I recently published the Googrilla in the Midst which posits that the influence and impact of Google Apps is largely underappreciated and untapped by the UC community. We are reasonably confident that the cloud in general, and Google Apps specifically, will continue to grow. We also are sure that UC and VoIP have a bright future and hosted UC will continue to grow rapidly.
A few additional thoughts:
Is Google Apps real or an experiment?
Google has a short attention span and is known to kill-off products without much warning. It’s one of the big risks of betting on a cloud services in general (see the Cloud Dissipation Problem). However, I don’t think there’s much risk of Google Apps disappearing anytime soon. Here’s just a quick list of reasons why.
- Google Apps has momentum
- Google Apps has unique differentiators (multi-user collaboration)
- Google Apps has been monetized
- Google Apps competes (effectively) with Microsoft and weakens Microsoft’s dominance/monopoly with Office (Google seems to like things that threaten Microsoft).
- Google Apps is nearly identical to GMail which helps Google improve its target advertising.
- Google Apps is helping Google drive both a channel and penetration of its Android OS.
- The marketplace opportunity for Google Apps is fueling the Google Ecosystem lifting multiple Google Services from YouTube to Android.
The only concern is that Google Apps does not appear to directly drive advertising revenue. Gmail and its free services do, but the paid versions of Google Apps do not. However, as noted in 5 above, the incremental cost from its free editions are at least partially covered by Apps’ annual service and support fees. That incremental cost of Google Apps vs. its benefits is probably very acceptable.
Also, I wanted to share a few bits that came to me after my post regarding UC moving-in on Apps:
William Blair & Company, a global investment firm, is bullish on BroadSoft and categories BSFT as “Outperform” with “Aggressive Growth.” Here’s some snippets from their analysis:
“Google and BroadSoft—comprising cloud office apps, hosted PBX and contact center, mobility, and cloud business apps (CRM, ERP, etc.) innately built on cloud infrastructure from the start is an effective way to deliver value for end-customers and fend off direct competition from traditional on-premise PBX vendors and Microsoft Lync”
“An innovative offshoot born from an original Google Apps’ reseller (Viwo), gUnify is working with the Broadsoft-based MSP, Simple Signal, to exchange sales leads in a joint go-to-market arrangement. GUnify developed a cloud plug-in using Google and BroadWorks APIs to tie the two together.”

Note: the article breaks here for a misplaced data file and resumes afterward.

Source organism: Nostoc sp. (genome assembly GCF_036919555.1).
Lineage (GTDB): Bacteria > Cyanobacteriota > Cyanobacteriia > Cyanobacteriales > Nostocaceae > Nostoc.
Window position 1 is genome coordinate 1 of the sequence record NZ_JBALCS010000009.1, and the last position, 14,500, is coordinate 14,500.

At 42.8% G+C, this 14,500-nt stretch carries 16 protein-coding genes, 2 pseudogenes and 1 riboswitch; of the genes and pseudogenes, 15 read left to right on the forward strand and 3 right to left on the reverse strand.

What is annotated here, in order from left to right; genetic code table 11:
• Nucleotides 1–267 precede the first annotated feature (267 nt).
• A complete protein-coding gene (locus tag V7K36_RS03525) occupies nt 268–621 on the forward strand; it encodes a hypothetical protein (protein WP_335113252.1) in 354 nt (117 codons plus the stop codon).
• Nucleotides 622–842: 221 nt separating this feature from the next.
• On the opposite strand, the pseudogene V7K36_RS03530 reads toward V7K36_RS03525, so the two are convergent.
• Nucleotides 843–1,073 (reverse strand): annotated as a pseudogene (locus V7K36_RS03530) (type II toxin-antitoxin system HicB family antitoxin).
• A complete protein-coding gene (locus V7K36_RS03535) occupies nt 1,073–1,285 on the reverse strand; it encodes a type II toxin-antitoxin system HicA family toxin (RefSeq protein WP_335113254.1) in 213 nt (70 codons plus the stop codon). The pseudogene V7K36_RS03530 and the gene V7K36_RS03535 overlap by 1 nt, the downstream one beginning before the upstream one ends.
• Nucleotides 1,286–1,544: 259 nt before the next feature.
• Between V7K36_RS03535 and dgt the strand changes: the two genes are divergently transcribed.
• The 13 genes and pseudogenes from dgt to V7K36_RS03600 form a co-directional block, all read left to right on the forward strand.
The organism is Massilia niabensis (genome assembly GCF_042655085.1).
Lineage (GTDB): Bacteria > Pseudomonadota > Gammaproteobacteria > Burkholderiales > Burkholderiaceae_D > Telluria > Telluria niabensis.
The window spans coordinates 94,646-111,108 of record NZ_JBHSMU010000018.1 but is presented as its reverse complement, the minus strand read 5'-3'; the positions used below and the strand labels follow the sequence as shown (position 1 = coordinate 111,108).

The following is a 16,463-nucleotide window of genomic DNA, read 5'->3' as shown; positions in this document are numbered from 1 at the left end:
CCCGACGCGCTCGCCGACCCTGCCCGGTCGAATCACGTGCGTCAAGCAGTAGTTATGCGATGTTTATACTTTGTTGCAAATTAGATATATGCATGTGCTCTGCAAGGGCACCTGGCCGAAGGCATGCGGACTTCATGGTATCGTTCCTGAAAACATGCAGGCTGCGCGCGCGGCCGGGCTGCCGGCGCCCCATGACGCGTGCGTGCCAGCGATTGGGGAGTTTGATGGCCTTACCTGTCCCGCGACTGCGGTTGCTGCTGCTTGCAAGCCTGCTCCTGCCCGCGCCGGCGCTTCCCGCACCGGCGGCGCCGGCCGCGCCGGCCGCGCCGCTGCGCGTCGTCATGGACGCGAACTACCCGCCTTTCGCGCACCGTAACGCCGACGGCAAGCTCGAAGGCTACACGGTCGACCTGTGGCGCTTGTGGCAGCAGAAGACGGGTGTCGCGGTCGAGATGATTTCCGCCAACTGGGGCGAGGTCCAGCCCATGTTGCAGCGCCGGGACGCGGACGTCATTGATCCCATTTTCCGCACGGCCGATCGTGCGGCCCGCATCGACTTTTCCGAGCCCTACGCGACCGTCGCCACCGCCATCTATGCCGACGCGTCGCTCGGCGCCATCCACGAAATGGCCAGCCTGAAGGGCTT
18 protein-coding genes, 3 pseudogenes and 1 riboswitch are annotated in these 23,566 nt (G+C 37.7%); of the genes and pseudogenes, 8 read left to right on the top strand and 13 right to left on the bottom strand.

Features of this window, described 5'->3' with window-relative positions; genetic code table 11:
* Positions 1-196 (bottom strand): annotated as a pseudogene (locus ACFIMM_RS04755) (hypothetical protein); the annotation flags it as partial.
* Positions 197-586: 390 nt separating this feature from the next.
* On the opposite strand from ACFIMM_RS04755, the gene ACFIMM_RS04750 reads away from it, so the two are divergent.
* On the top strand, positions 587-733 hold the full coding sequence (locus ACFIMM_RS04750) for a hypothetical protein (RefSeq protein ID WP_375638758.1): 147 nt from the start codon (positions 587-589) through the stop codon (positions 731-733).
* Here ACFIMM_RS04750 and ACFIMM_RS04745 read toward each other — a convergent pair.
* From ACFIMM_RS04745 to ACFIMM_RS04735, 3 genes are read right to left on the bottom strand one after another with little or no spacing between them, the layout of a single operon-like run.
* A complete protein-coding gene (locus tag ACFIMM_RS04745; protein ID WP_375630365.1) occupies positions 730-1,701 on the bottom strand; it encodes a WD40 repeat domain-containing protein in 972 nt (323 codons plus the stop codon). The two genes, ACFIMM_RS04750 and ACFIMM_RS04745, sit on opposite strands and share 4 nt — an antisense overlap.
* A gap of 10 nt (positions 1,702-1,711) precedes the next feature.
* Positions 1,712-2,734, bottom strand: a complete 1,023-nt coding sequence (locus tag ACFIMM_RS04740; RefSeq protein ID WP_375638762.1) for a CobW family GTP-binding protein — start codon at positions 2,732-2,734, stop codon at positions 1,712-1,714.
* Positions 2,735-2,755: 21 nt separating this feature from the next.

“There are more than 5 million Google Apps users to date and Google is determinedly carving up considerable share in a cloud office market, which is expected to reach 695 million users by 2022 from 50 million today, according to Gartner.”
While this research largely agrees with my prior post, what’s surprises me is a case of the tail wagging the dog. BroadSoft’s stock is getting attention not because of its inherent solution, but because of its APIs that enable customers (Simple Signal) to leverage solutions from ISVs (gUnify). According to gUnify, which I met with at the UC Summit, they now have some 20 BroadSoft providers inquiring about partnership opportunities.
In the original post, I mentioned several enterprise UC companies that are embracing Google Apps, but missed AVST which already targets organizations constrained by poor UC interoperability. AVST addresses this on many levels – including Google Apps integration. AVST CX-E solution had supported Google Apps/Gmail messaging for years, but with release 8.5 support was expanded to include calendaring, presence, and contacts as well. Additionally, calendar events can automate CX-E availability changes. For example, if you have a meeting from 10 to 11 am in your Google Calendar, CX-E can see that and automatically set your Availability to “In a Meeting” during that time period. Optionally, it also informs callers, “Dave Michels is in a meeting and will be back at 11 am.”
These new features, combined with AVST’s enterprise customer base and interoperability with just about every major UC platform (and native integration with NEC and Aastra) makes Google Apps integration potentially as simple as a software upgrade.
I met with a firm called CCNA in Australia at the recent UC Summit. This is a Cisco HCS provider that is targeting education and writing their own integration to Google Apps. I instinctively get the BroadSoft Google Apps play that gUnify is pushing (mentioned in original post) because BroadSoft and Google Apps both realize demand from SMBs. But Cisco HCS tends to target 200+ and above implementations. However, as CCNA (clever Cisco innuendo in the name) is targeting higher-education. Education in general, and especially higher-ed is a strong sector for Google Apps adoption.